Russian forces launched multiple attacks on the industrial town of Avdiivka in eastern Ukraine, as the warring neighbours counted the cost of deadly storms in southern areas and Kyiv said the wife of its military intelligence chief was being treated for poisoning.
Ukrainian military spokesman Oleksandr Shtupun said that around Avdiivka “the battle barely abates. The enemy is using few armoured vehicles because our forces have destroyed a great many of them. But it is continuing to send forward its infantry”.
Russia has stepped up efforts in recent months to seize Avdiivka, which sits on the edge of the occupied city of Donetsk in the region of the same name, much of which has been de facto controlled by Moscow since it fomented fighting in eastern Ukraine in 2014.
“Things in the Avdiivka sector have become even tougher. The intensity of clashes has been increasing,” said Vitaliy Barabash, the head of Avdiivka’s administration.
“The Russians have opened up two more sectors from which they have begun making assaults – from the direction of Donetsk … and in the so-called industrial zone. The enemy is attempting to storm the city from all directions.”
Mr Barabash said “very intense battles” were taking place near a vast Soviet-era coking plant that was long the basis of Avdiivka’s economy.
“The enemy is not in there, but unfortunately in the industrial zone very fierce battles are continuing. On the flanks to the south and north [the Russians] do not have any success, all attacks are being repelled and the defensive line is holding. In the [nearby village] of Stepove the enemy has been taking heavy losses in recent days,” he added. “We are fighting and will continue to fight despite the weather.”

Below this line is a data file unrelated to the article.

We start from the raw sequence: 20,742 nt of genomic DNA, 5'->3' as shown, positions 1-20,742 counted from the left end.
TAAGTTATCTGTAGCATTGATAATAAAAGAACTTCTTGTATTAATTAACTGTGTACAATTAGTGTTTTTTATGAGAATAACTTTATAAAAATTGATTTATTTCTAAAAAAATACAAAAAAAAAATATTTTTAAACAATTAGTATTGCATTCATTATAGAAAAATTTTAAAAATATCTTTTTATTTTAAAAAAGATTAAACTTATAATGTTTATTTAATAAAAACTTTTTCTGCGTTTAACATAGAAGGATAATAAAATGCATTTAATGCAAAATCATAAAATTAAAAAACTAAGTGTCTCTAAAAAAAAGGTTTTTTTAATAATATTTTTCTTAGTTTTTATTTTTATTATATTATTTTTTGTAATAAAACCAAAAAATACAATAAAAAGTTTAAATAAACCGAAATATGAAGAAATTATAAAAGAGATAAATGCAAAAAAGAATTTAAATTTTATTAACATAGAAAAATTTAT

Russia has also focused recent attacks on Ukrainian positions around Bakhmut, a ruined city north of Avdiivka which Moscow’s army seized in spring, and on the town of Kupiansk in the northeastern Kharkiv region, which Ukraine liberated a year ago.
Military operations have been complicated by huge winter storms that hit southern and eastern parts of Ukraine and Russia in recent days.
At least 10 people died and 23 needed medical help in Ukraine after storms blocked major roads and caused power cuts affecting thousands of people.
In southern Russia and occupied Crimea, at least four people were killed and about two million faced blackouts as snow, heavy rain and winds gusting up to almost 150km/h battered ports and played havoc with shipping in the Black Sea.
Andriy Yusov, a spokesman for Ukraine’s GUR military intelligence service, said on Tuesday that Marianna Budanova, the wife of agency chief Kyrylo Budanov, had been poisoned. He added that several GUR employees also showed mild symptoms of poisoning.
“Marianna Budanova is being treated in Ukraine. Now there is no threat to her life, but medical observation is required. One of the theories is that [she] may have been poisoned via food,” a GUR source told Ukraine’s NV news outlet.
Mr Budanov is one of the most prominent senior figures in Ukraine’s security services and has overseen several successful major operations against Russian forces, making him and his relatives likely targets for Kremlin assassins.
In Moscow, a court extended until January 30th the detention of US citizen Evan Gershkovich, a Wall Street Journal reporter awaiting trial on spying charges that he denies.